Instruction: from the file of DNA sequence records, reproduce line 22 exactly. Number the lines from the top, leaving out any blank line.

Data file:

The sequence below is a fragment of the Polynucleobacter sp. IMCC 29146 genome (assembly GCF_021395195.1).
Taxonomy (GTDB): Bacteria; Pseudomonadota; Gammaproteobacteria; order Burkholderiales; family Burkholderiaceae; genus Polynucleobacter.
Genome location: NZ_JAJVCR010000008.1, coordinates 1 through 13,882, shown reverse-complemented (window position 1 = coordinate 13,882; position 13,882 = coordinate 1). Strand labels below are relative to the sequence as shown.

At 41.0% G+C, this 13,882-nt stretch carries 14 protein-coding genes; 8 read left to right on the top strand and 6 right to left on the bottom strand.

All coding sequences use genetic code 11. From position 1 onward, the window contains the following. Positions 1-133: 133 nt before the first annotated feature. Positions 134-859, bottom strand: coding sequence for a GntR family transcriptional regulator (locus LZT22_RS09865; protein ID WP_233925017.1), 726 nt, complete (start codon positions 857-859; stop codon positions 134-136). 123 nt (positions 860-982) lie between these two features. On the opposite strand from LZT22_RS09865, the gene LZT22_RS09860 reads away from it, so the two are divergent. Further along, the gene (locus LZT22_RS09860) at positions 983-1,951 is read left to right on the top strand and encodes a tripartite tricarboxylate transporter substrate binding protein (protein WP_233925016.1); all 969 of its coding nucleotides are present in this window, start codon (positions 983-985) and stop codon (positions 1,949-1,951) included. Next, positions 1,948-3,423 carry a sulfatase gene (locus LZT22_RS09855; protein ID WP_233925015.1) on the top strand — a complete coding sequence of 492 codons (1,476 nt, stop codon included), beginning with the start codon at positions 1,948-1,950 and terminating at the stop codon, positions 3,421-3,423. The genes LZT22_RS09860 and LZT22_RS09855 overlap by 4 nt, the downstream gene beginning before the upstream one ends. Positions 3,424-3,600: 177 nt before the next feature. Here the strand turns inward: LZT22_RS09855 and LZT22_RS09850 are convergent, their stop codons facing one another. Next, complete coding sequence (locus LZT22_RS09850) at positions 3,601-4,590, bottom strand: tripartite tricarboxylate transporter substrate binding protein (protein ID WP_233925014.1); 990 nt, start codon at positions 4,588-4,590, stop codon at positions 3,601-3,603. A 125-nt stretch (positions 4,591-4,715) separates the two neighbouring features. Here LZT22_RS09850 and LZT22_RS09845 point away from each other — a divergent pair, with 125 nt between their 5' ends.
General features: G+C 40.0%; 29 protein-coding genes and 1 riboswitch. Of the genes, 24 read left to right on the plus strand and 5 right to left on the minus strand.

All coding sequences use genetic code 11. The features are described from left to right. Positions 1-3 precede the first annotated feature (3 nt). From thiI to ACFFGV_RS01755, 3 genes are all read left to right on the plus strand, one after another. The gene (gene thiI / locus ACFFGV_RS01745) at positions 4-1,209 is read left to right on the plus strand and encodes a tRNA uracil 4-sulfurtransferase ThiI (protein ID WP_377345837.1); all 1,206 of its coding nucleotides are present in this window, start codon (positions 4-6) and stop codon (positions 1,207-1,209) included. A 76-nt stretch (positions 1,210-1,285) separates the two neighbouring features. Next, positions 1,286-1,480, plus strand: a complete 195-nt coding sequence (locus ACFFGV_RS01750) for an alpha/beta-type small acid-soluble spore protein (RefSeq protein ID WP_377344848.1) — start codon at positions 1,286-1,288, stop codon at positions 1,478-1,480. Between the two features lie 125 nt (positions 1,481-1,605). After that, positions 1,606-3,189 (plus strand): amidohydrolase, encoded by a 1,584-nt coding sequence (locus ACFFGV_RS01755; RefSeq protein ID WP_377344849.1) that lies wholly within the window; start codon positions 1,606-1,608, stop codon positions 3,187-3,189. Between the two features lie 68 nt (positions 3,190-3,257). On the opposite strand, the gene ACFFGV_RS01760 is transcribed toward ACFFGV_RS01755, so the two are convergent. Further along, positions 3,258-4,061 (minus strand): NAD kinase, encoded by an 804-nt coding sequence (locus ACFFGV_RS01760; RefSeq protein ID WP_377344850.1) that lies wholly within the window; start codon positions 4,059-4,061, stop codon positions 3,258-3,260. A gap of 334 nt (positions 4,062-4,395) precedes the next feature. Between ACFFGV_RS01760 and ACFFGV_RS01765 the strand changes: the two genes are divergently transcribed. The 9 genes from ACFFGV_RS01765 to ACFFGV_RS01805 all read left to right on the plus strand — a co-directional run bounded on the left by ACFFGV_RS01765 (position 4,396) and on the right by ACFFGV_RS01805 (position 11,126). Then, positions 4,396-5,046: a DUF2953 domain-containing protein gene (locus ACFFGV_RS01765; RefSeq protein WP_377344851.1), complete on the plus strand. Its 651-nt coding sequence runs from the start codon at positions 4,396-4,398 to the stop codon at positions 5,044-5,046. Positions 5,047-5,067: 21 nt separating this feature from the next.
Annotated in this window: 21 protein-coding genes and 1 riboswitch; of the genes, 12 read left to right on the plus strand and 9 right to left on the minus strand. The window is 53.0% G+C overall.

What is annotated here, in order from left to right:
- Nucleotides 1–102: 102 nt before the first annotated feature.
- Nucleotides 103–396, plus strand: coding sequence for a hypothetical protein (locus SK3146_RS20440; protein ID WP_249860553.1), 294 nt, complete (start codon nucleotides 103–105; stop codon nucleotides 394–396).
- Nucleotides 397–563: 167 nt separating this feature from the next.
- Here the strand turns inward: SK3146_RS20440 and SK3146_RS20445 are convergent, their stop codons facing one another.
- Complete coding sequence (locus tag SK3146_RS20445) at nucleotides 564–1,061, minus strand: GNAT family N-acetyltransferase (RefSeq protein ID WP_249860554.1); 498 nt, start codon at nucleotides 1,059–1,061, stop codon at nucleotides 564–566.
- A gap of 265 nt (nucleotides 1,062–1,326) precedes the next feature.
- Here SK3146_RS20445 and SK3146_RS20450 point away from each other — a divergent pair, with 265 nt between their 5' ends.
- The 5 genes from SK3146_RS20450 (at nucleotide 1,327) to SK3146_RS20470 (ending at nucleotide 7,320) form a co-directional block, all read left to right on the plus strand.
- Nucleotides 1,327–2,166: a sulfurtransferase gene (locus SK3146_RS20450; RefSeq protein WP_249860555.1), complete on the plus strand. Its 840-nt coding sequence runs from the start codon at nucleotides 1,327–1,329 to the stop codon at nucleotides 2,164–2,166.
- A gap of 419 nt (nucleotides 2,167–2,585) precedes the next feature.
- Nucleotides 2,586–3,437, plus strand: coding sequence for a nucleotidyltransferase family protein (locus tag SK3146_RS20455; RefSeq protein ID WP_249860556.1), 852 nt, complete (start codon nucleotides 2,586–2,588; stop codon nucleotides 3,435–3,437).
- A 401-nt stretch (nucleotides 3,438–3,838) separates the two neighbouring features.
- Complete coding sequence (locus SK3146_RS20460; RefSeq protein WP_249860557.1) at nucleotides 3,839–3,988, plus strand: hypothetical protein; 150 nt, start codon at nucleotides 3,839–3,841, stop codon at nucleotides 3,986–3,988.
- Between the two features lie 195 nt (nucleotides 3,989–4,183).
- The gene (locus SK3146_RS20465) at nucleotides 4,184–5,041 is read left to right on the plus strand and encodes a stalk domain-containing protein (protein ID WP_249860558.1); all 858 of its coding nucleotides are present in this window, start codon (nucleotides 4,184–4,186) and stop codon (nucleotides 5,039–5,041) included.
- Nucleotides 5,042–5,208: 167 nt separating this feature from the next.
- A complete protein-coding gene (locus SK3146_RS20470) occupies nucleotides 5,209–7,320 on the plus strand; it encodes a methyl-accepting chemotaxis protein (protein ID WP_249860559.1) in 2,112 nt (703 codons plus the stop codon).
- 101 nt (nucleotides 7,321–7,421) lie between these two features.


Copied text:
- Complete coding sequence (locus SK3146_RS20460; RefSeq protein WP_249860557.1) at nucleotides 3,839–3,988, plus strand: hypothetical protein; 150 nt, start codon at nucleotides 3,839–3,841, stop codon at nucleotides 3,986–3,988.